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Introduction

We have already studied transverse pulses and waves. In this chapter we look at another type of wave called longitudinal waves. In transverse waves, the motion of the particles in the medium were perpendicular to the direction of the wave. In longitudinal waves, the particles in the medium move parallel (in the same direction as) to the motion of the wave. Examples of transverse waves are water waves or light waves. An example of a longitudinal wave is a sound wave.

What is a longitudinal wave?

Definition 1: Longitudinal waves
A longitudinal wave is a wave where the particles in the medium move parallel to the direction of propagation of the wave.

When we studied transverse waves we looked at two different motions: the motion of the particles of the medium and the motion of the wave itself. We will do the same for longitudinal waves.

The question is how do we construct such a wave?

To create a transverse wave, we flick the end of for example a rope up and down. The particles move up and down and return to their equilibrium position. The wave moves from left to right and will be displaced.

Figure 1
Figure 1 (PG11C4_001.png)

A longitudinal wave is seen best in a spring that is hung from a ceiling. Do the following investigation to find out more about longitudinal waves.

Investigation : Investigating longitudinal waves

  1. Take a spring and hang it from the ceiling. Pull the free end of the spring and release it. Observe what happens.
    Figure 2
    Figure 2 (PG11C4_002.png)
  2. In which direction does the disturbance move?
  3. What happens when the disturbance reaches the ceiling?
  4. Tie a ribbon to the middle of the spring. Watch carefully what happens to the ribbon when the free end of the spring is pulled and released. Describe the motion of the ribbon.

From the investigation you will have noticed that the disturbance moves parallel to the direction in which the spring was pulled. The spring was pulled down and the wave moved up and down. The ribbon in the investigation represents one particle in the medium. The particles in the medium move in the same direction as the wave. The ribbon moves from rest upwards, then back to its original position, then down and then back to its original position.

Figure 3: Longitudinal wave through a spring
Figure 3 (PG11C4_003.png)

Characteristics of Longitudinal Waves

As in the case of transverse waves the following properties can be defined for longitudinal waves: wavelength, amplitude, period, frequency and wave speed. However instead of peaks and troughs, longitudinal waves have compressions and rarefactions.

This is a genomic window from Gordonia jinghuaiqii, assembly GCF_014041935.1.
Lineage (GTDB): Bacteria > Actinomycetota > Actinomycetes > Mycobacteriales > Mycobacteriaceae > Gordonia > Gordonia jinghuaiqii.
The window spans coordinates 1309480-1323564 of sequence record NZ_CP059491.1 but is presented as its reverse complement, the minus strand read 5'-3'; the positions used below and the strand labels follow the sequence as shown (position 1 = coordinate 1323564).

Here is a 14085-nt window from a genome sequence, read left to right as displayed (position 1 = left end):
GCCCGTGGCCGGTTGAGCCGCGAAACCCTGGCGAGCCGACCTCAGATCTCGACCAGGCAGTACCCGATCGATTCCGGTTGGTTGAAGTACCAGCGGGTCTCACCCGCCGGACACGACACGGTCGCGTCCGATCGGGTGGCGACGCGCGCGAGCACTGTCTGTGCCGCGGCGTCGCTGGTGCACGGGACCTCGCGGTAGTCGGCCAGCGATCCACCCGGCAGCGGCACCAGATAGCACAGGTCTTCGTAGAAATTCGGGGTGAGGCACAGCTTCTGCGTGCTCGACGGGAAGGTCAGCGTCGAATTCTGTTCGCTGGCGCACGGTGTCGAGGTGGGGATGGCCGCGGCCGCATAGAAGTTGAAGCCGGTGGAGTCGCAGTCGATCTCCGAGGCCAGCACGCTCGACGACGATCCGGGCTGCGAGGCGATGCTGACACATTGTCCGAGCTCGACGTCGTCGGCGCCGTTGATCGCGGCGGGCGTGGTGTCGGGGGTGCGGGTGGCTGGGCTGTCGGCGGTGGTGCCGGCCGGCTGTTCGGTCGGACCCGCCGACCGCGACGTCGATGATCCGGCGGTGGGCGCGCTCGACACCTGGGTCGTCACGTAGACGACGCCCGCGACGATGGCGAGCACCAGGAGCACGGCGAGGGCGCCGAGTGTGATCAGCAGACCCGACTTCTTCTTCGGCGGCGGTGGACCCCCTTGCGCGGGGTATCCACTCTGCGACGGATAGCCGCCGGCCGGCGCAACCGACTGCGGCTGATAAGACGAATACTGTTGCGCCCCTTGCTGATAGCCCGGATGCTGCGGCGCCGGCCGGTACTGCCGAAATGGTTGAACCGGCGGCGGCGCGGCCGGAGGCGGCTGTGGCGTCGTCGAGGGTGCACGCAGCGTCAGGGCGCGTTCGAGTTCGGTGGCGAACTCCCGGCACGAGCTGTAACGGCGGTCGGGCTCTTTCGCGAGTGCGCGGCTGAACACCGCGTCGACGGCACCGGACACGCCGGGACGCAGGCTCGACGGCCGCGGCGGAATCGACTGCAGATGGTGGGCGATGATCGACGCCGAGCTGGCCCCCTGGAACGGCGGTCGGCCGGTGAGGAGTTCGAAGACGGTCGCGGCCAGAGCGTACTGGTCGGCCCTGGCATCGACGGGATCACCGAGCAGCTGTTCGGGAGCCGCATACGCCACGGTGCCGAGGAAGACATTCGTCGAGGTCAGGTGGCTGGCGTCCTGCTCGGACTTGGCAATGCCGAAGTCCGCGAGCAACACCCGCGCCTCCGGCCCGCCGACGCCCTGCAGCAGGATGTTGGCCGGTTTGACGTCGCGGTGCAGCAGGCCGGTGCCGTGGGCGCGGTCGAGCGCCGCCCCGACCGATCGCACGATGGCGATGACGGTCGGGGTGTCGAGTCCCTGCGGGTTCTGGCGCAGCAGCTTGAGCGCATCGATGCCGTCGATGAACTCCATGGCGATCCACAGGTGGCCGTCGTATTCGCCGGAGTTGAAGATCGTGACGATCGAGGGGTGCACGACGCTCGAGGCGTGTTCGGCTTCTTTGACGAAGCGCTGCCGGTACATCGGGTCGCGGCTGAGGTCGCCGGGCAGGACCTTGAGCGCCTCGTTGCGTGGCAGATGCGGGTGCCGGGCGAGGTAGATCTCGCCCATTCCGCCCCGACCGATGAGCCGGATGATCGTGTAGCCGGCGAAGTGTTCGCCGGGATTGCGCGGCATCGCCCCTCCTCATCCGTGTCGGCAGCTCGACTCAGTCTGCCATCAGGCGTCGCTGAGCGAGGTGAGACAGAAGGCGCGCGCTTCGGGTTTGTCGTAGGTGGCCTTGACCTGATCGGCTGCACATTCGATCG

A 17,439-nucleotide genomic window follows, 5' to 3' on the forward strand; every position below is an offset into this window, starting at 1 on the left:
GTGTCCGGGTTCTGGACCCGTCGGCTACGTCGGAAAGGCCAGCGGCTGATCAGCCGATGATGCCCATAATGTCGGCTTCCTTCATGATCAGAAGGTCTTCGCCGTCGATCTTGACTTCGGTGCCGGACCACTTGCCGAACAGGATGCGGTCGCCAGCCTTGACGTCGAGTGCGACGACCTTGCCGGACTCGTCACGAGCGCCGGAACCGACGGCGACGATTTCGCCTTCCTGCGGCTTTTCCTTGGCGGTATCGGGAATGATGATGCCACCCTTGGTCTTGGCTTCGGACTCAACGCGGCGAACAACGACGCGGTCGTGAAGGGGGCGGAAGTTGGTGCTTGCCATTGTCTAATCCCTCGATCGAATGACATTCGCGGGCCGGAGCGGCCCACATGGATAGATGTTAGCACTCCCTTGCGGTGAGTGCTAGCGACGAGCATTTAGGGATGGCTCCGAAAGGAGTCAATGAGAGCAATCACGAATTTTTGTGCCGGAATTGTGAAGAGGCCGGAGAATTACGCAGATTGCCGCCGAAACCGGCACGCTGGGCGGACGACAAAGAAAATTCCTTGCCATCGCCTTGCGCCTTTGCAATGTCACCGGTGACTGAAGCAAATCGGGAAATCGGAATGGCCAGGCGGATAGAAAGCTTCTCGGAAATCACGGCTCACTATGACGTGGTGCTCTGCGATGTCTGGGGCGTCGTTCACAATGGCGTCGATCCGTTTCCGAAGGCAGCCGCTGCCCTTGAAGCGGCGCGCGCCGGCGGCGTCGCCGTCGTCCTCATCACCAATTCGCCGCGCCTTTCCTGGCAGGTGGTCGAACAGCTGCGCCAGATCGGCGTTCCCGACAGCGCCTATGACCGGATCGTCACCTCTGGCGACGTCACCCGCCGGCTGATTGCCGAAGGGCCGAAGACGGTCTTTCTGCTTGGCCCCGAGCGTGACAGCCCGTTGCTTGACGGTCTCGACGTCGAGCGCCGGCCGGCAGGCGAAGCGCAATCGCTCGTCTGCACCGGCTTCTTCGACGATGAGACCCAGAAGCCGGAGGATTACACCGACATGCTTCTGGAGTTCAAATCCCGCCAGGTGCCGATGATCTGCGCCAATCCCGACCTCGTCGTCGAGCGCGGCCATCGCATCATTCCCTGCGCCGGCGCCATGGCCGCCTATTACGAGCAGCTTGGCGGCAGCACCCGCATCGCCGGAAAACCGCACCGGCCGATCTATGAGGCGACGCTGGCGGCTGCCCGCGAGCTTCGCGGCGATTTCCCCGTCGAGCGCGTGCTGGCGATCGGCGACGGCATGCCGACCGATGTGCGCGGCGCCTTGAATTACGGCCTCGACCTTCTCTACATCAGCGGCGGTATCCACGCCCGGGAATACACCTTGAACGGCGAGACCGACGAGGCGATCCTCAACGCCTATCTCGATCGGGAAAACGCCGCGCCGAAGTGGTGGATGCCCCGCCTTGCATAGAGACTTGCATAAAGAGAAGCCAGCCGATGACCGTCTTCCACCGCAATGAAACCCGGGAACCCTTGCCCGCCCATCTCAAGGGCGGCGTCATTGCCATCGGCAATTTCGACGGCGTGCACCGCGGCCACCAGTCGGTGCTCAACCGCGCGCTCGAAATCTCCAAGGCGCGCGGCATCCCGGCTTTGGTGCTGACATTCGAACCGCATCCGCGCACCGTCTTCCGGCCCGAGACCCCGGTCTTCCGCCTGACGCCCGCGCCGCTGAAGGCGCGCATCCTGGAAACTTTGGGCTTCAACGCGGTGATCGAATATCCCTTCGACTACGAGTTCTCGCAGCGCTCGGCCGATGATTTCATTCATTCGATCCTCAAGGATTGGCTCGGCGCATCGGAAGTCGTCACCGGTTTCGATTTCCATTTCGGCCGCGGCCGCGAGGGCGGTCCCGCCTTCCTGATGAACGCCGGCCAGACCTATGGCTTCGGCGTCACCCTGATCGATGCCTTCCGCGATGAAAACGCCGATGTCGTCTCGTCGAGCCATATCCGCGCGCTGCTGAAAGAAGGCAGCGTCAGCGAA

Definition 2: Compression
A compression is a region in a longitudinal wave where the particles are closest together.
Definition 3: Rarefaction
A rarefaction is a region in a longitudinal wave where the particles are furthest apart.

Compression and Rarefaction

As seen in Figure 4, there are regions where the medium is compressed and other regions where the medium is spread out in a longitudinal wave.

The region where the medium is compressed is known as a compression and the region where the medium is spread out is known as a rarefaction.

Figure 4: Compressions and rarefactions on a longitudinal wave
Figure 4 (PG11C4_004.png)

Wavelength and Amplitude

Definition 4: Wavelength
The wavelength in a longitudinal wave is the distance between two consecutive points that are in phase.

The wavelength in a longitudinal wave refers to the distance between two consecutive compressions or between two consecutive rarefactions.

Definition 5: Amplitude
The amplitude is the maximum displacement from equilibrium. For a longitudinal wave which is a pressure wave this would be the maximum increase (or decrease) in pressure from the equilibrium pressure that is cause when a peak (or trough) passes a point.
Figure 5: Wavelength on a longitudinal wave
Figure 5 (PG11C4_005.png)

The amplitude is the distance from the equilibrium position of the medium to a compression or a rarefaction.

Period and Frequency

Definition 6: Period
The period of a wave is the time taken by the wave to move one wavelength.
Definition 7: Frequency
The frequency of a wave is the number of wavelengths per second.

The period of a longitudinal wave is the time taken by the wave to move one wavelength. As for transverse waves, the symbol TT is used to represent period and period is measured in seconds (s).

The frequencyff of a wave is the number of wavelengths per second. Using this definition and the fact that the period is the time taken for 1 wavelength, we can define: